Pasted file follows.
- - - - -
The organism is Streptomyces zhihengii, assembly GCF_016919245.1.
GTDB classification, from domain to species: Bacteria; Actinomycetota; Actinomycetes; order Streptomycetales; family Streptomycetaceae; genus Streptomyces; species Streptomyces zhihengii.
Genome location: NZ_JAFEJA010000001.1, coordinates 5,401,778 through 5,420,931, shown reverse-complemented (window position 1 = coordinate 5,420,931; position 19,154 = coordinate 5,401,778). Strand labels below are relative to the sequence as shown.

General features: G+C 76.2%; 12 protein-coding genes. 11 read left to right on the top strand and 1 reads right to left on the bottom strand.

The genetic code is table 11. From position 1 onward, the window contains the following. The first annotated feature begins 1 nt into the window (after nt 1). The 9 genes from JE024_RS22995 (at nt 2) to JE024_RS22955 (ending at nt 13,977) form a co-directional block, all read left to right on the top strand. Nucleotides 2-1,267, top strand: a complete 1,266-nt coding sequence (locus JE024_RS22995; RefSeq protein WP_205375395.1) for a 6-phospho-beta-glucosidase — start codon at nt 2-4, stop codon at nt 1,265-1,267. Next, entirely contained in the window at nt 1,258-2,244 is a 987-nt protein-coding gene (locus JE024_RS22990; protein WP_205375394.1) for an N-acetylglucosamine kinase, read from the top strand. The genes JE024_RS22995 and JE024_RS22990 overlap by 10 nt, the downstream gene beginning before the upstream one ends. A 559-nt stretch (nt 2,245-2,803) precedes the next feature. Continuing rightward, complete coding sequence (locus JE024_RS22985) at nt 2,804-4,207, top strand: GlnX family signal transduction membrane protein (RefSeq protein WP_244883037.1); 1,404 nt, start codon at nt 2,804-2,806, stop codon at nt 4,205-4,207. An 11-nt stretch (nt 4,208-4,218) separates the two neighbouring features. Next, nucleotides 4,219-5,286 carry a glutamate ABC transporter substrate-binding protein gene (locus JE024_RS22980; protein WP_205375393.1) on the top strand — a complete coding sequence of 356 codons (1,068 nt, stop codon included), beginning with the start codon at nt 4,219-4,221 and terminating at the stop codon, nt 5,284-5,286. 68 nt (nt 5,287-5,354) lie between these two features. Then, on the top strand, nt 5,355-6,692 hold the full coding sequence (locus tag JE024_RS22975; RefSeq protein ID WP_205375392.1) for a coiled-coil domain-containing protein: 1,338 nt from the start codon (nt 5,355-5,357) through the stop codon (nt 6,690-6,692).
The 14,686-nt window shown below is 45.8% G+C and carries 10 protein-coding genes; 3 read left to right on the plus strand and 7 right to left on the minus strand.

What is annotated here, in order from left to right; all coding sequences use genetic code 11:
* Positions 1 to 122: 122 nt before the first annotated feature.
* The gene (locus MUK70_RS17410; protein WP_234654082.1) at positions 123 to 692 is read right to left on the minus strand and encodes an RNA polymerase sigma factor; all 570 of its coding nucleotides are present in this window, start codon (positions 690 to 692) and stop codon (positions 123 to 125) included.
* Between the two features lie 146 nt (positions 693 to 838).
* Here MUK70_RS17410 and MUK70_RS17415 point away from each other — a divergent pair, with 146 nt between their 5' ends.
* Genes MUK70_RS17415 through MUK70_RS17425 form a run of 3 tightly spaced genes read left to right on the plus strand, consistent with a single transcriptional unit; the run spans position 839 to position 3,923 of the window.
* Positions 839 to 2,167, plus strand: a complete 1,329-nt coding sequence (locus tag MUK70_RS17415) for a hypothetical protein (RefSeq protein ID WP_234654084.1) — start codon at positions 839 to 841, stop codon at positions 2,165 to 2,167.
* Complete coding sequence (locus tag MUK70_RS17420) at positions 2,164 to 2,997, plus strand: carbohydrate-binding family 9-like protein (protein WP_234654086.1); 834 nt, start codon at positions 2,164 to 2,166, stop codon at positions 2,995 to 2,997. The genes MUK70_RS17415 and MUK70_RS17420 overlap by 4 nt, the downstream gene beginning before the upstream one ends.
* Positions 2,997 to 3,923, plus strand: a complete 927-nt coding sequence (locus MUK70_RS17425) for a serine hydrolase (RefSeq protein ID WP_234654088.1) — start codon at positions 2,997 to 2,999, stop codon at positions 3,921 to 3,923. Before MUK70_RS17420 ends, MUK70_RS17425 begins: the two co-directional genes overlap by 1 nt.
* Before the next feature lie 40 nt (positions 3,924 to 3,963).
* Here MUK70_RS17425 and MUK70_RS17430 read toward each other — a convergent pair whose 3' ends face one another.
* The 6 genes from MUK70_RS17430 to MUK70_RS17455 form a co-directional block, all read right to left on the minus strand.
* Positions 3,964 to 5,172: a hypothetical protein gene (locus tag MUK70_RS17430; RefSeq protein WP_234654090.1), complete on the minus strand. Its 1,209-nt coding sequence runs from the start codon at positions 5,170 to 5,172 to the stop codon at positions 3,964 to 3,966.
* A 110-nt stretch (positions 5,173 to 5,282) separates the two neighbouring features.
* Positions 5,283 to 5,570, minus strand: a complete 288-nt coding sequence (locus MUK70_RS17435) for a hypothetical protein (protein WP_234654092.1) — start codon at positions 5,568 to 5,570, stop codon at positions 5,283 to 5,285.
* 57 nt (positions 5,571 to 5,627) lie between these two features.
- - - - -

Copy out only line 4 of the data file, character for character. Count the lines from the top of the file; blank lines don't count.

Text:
General features: G+C 76.2%; 12 protein-coding genes. 11 read left to right on the top strand and 1 reads right to left on the bottom strand.